Pom Pom Factory’s installation is currently featured in the Wonder Room at Selfridges where you can find 7,000 cherry blossom pom poms sitting alongside the largest collection of fine watch and jewellery brands in Europe. They have also just collaborated with French label Épice at the concept store Merci in Paris. Poms are a pretty straightforward DIY project, but what makes Pom Pom Factory’s work so special is their organic approach to their business, uniqueness and their eco-friendly stance.
Pom Pom Factory started in 2010 by Hong Kong-born, London-based artist Karen Hsu. A graduate of Central Saint Martins College of Art and Design, Karen applied her formal training as a freelance graphic designer. After a few years of working in front of the computer, Karen started experimenting with handmade work using anything from tape, tissue paper and feathers. Pom Pom Factory was subsequently born when Karen was asked to become the resident window designer for A142 stores in Shoreditch: it was there where her work got recognised by bloggers, stylists and photographers. She then slowly built her business by employing a team of like-minded Pom Pom ‘Factory’ workers from her circle of family and friends. A day at the Factory means experimenting with poms and different material and transfer them into avant-garde creations for visual merchandising projects, weddings and one-off requests.
Their recent work include a ‘Pom Pom Save the Queen’ flag which is handmade by 4 people in 14 days and consists of 600 mini pom poms, to celebrate the upcoming Queen’s Diamond Jubilee and the Olympics.
Karen started experimenting with handmade work using anything from tape, tissue paper and feathers.
When Karen first started making pom poms, she realised that some paper manufacturing processes still created high level of waste and pollution; she then researched and found a French paper company, M&M Luxe, which are one of the first producers of innovative paper with an environmentally approach. Ever since then, all Pom Pom Factory’s products are made from 100% bio-degradable and recyclable Pyrène tissue paper which is a natural product.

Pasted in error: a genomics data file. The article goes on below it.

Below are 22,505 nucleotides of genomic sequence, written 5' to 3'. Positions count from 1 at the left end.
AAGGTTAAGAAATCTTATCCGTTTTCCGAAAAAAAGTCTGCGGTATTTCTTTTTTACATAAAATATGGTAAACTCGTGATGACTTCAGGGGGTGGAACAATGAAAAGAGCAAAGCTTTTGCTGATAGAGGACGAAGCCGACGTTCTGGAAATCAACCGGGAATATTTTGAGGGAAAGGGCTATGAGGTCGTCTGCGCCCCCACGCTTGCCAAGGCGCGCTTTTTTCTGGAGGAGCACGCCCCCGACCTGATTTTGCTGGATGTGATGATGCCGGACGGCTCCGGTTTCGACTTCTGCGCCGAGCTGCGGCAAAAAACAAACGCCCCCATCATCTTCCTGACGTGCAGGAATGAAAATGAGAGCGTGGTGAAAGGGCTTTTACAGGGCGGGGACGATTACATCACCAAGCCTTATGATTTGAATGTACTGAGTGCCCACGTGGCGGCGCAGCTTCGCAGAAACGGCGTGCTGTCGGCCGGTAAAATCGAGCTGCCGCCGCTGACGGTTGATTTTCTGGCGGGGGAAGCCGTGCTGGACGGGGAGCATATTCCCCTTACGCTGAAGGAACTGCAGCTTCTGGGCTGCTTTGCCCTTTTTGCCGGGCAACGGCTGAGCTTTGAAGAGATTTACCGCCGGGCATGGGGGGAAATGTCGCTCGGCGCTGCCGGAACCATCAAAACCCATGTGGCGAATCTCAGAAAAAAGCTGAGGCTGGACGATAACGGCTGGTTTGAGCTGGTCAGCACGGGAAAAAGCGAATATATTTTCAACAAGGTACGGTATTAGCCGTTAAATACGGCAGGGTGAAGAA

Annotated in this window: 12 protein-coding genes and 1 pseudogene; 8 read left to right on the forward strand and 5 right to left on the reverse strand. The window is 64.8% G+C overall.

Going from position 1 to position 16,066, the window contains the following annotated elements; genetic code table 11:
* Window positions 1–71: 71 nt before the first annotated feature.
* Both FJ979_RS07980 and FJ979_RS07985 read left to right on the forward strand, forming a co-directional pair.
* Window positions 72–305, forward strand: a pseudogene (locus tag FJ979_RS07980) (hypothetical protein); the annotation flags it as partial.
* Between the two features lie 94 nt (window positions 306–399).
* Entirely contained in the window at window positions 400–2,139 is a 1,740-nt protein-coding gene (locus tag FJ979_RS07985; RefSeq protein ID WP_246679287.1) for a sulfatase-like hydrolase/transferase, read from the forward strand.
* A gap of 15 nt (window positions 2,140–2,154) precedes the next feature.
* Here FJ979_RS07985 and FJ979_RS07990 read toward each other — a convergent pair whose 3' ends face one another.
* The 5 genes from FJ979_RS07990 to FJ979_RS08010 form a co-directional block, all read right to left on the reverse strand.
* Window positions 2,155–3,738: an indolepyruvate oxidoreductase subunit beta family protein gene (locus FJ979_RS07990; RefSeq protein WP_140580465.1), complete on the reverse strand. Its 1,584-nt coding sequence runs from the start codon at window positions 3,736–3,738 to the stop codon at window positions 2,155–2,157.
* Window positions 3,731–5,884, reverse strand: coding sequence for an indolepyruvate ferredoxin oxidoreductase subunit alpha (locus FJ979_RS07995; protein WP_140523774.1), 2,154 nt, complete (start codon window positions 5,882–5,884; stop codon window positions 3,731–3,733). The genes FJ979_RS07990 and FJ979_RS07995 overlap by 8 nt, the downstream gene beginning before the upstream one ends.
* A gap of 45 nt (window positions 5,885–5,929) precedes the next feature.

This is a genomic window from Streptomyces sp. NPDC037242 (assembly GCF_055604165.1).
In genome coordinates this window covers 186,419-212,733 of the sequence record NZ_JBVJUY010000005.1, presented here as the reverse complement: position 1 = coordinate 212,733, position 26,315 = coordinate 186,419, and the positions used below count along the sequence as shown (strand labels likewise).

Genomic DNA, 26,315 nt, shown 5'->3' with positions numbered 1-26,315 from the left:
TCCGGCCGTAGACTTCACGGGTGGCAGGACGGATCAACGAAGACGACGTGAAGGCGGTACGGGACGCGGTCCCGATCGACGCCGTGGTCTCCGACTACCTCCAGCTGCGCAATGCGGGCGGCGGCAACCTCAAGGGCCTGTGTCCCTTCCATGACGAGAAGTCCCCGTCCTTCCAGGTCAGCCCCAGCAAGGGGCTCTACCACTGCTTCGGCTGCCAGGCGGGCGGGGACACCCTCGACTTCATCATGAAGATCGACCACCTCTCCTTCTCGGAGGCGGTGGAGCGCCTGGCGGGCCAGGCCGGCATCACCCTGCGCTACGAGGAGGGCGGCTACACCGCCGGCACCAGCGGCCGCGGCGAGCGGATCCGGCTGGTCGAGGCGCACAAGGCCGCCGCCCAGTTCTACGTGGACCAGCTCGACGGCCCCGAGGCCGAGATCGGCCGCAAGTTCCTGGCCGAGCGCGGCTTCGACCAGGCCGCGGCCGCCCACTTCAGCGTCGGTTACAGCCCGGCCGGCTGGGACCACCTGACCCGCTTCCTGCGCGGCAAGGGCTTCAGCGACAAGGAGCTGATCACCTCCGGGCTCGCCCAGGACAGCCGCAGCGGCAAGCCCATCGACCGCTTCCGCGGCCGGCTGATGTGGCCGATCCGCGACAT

Pom Pom Factory’s future is going to involve in a lot of experiments as part of their endeavor to create greater products; this ongoing stance will also continue in their quest to becoming more environmentally-friendly.
What were your ambitions and aspirations at the age of 26?
To stop being an artist slash something and start becoming an artist who does what she wants for a living.
Pick a word beginning with the letter 'E' that best sums you up.
For each letter of the alphabet pick a word followed by a short sentence
that inspires you.
A142 Store in Spitalfields, where it all started.
“Born to Die” by Lana Del Rey,
currently most played song on our playlist.
The Carpenter’s Arms on Cheshire Street, E2,
where we exchange ideas and drink beer.
Dad, we miss you.
East London, never ceases to amaze us.
Flower Market at Columbia Road.
Hong Kong, our roots.
“If it ain’t broke, don’t fix it".
which inspired us to create the cherry blossom pom poms.
Lars Von Trier’s films.
Moustache Mugs by our dear friend Peter Ibruegger.
Princy, our cat.
The Queen’s Diamond Jubilee.
Rhonda Byrne “The Secret”,
a great book that got us through hard times.
St. John Bread & Wine in Shoreditch for a treat.
Totoro from “My Neighbor Totoro” in 1988,
one of the best animated films which cheers us up.
Ups and downs.
Wales, our summer retreat.
XOYO in Old Street,
saw everyone from Jamie Woon to Zulu Winter.
Yayoi Kusama, great exhibition at Tate Mordern.
WORDS & INTERVIEW / Kevin Langridge